While I do think that the West, and in particular the U.S., are very vested in Israel’s security and exhibit a public bias toward the nation in their handling of regional conflicts, I don’t think that it’s fair to say that Israel is calling all of the shots. And the idea that Jews control the world does not even deserve comment. In fact, I would say, quite contrarily, that Israel has more often been used as a tool by the West in pursuit of their own goals, and that a general anger over colonialism/neo-colonialism has to some extent been unfairly (I will admit, also to some extent fairly) displaced onto Israel, as the visible arm of Western colonialism in the Middle East.

For example, let’s look at the creation of this nation-state. The establishment of the state of Israel could not have occurred if Britain, the occupier of the territory, did not will it. And Britain did not will it because of its sympathy for the victims of Nazi genocide. It had been planning the creation of a Jewish state prior to WW2 as a strategy to counter any potential expansionary aims of the new Egyptian regime. The British took advantage of the Zionist attitudes and devastation felt by the Jews in order to place colonial agents in the region.  And they continued to use Israel as a check against the emergence of any regional power that could threaten Western hegemony.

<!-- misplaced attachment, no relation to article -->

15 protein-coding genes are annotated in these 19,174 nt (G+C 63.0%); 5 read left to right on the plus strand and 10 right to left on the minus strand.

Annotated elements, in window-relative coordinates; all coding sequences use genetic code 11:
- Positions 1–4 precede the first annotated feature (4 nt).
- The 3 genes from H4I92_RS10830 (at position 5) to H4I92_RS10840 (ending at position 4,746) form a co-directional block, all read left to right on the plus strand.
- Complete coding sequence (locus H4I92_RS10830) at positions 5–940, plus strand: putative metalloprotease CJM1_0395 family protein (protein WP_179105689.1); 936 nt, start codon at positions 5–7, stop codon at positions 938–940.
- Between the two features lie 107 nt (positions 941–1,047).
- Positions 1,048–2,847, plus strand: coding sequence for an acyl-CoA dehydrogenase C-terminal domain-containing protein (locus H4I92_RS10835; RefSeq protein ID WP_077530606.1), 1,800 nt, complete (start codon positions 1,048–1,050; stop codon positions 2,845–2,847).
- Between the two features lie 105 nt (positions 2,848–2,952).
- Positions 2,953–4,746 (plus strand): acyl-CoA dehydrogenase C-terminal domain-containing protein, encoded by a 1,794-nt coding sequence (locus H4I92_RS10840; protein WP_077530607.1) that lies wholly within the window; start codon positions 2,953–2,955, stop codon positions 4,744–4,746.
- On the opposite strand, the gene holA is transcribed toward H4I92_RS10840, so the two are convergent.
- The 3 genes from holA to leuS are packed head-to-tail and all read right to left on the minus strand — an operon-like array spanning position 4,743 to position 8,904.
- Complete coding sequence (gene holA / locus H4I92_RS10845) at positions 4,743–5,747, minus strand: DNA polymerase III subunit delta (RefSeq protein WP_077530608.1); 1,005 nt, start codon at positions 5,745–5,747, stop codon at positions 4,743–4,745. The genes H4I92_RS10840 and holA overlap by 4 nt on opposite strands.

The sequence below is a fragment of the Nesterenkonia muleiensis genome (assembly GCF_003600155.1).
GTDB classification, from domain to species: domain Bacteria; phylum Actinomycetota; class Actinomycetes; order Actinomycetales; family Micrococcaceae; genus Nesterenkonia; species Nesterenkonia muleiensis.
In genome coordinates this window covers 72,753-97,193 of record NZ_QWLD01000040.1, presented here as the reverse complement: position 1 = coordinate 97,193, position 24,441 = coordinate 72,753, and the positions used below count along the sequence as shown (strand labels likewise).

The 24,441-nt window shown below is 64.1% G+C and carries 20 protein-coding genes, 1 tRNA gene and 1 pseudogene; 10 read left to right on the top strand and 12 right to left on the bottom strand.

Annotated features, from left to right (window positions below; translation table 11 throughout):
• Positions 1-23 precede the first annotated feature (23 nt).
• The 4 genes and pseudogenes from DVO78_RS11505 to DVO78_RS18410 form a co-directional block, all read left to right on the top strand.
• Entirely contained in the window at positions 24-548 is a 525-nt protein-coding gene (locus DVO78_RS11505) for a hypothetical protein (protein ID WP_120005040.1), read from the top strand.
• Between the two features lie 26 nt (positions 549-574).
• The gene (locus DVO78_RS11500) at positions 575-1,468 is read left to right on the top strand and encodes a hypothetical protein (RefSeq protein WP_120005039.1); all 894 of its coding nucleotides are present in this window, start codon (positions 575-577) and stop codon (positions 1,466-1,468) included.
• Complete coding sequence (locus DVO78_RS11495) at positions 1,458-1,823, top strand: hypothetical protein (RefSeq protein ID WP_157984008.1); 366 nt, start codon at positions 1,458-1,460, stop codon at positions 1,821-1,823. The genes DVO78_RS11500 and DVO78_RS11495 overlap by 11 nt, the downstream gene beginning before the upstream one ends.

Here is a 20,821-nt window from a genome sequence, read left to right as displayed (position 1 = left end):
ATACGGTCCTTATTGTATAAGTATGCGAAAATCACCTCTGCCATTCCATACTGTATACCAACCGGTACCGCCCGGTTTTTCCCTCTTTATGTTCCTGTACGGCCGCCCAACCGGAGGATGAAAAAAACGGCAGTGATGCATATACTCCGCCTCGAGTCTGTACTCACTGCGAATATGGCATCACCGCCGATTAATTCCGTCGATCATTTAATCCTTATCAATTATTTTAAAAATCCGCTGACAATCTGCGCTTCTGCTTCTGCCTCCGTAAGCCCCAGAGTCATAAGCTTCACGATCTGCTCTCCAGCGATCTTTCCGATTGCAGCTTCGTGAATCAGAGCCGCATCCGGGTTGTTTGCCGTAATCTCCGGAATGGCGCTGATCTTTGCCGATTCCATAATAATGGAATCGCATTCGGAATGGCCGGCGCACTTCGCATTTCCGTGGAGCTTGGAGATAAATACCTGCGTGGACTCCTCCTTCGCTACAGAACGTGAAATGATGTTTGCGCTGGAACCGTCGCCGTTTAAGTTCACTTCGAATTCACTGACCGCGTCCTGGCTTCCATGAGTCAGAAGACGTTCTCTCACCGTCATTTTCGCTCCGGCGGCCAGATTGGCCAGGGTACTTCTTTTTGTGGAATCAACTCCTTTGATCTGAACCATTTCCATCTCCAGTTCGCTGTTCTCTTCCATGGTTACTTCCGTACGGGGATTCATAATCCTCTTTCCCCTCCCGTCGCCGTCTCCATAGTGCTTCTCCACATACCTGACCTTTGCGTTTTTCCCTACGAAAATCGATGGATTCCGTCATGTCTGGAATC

It is true that Israel lobbies, both directly and through its organized American supporters, for particular foreign policy interventions whose strategic aim is to prevent the rise of any regional power that could rival Israel. This is rational. It is also true that the U.S. often seems to bend to the sway of this influence. However, that is only because the U.S.'s own strategic objectives happen to dovetail, in large part, with Israel's. The U.S., as world hegemonic power and chief instrument of neocolonialism for the capitalist class, also does not want any regional power to emerge in the Middle East. But the U.S. interest is in maintaining control over as much of the region as possible, and the rise of any hostile power would threaten that control. Israel just happens to be a useful ally.

Israel may have a lot of nukes, but the global elite is strong and globally integrated.  And the bottom line, under capitalism, is always the bottom line:  profit.